In an earlier study by Kernt M and coauthors, a higher accuracy of navigated focal laser photocoagulation of microaneurysms compared to conventional laser was achieved in patients with diabetic macular edema [15]. However, it is clear that in photocoagulation of macroaneurysms, the same visible end-point as in microaneurysms, treatment can only be achieved with higher laser energy and therefore is associated with increased risk of collateral damage of the retina. From this point of view, the accuracy of photocoagulation has a greater importance specifically in RAM.

In non-symptomatic and non-complicated cases of RAM, observation is considered to be the prefered approach. Hughes EL and coauthors suggested that thrombosis of the RAM confirmed with FA also required only observation since it precluded spontaneous regression of macroaneurysm [4]. Cahuzac A and coauthors, having divided RAM into hemorrhagic and exudative forms, concluded that the exudative form has a better prognosis than hemorrhagic and can be followed up by observation [16]. This also applies to RAM patients with arterial hypertension, compensation of which can lead to regression of the RAM. To exclude self-resolution of the RAM, all patients in our study were observed for 1 month before treatment allowing us to conclude that structural and functional improvement after treatment was associated with laser treatment only. Although an observation period can be extended up to 4 months [8], we chose 1-month observation only to minimize negative consequences of longstanding exudation on functional outcome.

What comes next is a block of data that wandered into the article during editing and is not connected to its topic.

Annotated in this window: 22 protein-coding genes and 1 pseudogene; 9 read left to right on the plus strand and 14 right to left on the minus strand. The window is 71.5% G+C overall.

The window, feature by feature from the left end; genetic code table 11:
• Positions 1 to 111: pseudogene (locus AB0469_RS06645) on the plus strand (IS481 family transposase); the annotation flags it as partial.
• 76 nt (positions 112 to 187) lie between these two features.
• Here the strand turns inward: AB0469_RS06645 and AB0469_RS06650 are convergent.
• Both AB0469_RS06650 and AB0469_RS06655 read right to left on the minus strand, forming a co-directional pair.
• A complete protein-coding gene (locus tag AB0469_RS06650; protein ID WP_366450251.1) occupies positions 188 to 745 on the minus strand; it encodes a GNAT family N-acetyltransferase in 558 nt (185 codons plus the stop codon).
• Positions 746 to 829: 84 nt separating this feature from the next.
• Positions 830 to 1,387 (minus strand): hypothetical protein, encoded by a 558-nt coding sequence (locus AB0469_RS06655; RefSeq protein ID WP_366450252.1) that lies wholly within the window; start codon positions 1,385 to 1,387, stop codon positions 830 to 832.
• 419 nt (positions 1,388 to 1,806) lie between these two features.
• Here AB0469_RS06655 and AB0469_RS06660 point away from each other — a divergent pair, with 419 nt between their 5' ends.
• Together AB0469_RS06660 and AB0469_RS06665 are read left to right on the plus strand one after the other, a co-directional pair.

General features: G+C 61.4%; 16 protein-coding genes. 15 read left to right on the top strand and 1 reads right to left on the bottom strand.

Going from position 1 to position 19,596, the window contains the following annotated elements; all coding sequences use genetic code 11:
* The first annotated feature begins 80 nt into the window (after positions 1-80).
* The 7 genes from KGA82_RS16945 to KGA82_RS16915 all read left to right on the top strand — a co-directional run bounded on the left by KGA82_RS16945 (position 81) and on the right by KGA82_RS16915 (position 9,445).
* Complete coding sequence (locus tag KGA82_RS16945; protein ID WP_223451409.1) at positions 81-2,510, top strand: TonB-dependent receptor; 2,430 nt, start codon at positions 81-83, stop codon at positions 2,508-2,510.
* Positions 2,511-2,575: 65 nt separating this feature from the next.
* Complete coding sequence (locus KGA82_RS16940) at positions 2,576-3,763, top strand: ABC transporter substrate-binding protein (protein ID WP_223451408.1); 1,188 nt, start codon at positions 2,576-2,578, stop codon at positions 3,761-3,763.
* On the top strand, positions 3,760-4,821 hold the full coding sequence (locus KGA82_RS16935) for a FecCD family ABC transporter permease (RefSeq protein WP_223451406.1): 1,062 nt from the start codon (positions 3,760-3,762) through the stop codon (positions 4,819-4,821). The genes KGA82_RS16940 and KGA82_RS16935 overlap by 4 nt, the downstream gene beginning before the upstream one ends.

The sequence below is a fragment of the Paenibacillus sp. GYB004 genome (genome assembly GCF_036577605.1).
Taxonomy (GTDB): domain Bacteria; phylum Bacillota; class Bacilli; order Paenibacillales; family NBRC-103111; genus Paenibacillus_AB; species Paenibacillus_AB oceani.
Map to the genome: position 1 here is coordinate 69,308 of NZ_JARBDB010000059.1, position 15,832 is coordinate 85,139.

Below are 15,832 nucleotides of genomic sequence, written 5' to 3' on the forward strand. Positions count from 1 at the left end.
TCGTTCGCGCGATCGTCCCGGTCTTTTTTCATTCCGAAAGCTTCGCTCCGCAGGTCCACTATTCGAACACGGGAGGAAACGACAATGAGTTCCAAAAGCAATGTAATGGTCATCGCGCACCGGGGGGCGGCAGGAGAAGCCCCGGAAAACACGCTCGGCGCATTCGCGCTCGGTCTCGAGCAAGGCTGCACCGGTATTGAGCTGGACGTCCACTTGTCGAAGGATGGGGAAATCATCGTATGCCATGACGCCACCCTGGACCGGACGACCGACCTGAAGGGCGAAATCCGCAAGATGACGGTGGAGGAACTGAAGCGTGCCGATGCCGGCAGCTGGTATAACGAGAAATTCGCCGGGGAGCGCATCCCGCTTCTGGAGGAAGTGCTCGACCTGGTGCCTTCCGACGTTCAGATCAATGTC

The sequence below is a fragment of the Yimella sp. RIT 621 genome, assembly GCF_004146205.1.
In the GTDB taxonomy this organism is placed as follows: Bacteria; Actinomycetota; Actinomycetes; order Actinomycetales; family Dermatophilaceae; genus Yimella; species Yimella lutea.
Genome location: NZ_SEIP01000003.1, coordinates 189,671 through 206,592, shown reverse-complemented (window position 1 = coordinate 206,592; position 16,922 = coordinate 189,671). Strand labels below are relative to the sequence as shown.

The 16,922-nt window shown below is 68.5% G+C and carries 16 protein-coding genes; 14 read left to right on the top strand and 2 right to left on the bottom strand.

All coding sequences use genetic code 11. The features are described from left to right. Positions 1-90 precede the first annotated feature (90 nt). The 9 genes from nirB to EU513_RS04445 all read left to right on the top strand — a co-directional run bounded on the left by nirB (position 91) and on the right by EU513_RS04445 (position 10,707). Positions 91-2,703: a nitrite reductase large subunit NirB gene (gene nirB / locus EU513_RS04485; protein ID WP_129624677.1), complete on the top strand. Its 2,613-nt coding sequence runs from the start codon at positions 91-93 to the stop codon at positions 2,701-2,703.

Although the natural course of the RAM can be self-regressive [17] there are several counter-arguments which indicate a demand for the interventional approach. Firstly, non-resolving cases may be complicated by a rupture of the RAM wall and significant preretinal hemorrhage [18] or by BRVO [19, 20], both of which result in significant visual deterioration and require vitrectomy [4]. Secondly, it is worth noting the absence of substantial visual improvement in a significant proportion of patients in our study even after complete resolution of retinal exudation. We believe this could be explained by the prolonged subfoveal detachment accompanied by atrophy of the outer retinal layers in these patients. On OCT examination it was represented by the discontinuation of the ellipsoid zone and outer nuclear layer thinning in the area of resolved subfoveal detachment (data not presented). Similar OCT findings were described in patients with chronic central serous chorioretinopathy [21] and diabetic macular edema patients [22, 23] who demonstrated poor visual acuity following resolution of neuroepithelial detachment and intraretinal cystic fluid. Thirdly, intervention could be recommended if the etiology of the macroaneurysms indicates that spontaneous regression should not be expected. In particular, macroaneurysms associated with macular telangiectasia type 1 appear to have no tendency to be self-resolving [24]. At the same time, both laser photocoagulation and anti-VEGF therapy were effective in these cases [24]. Taking all into consideration, adopting an interventional approach is justified in a significant proportion of RAM cases.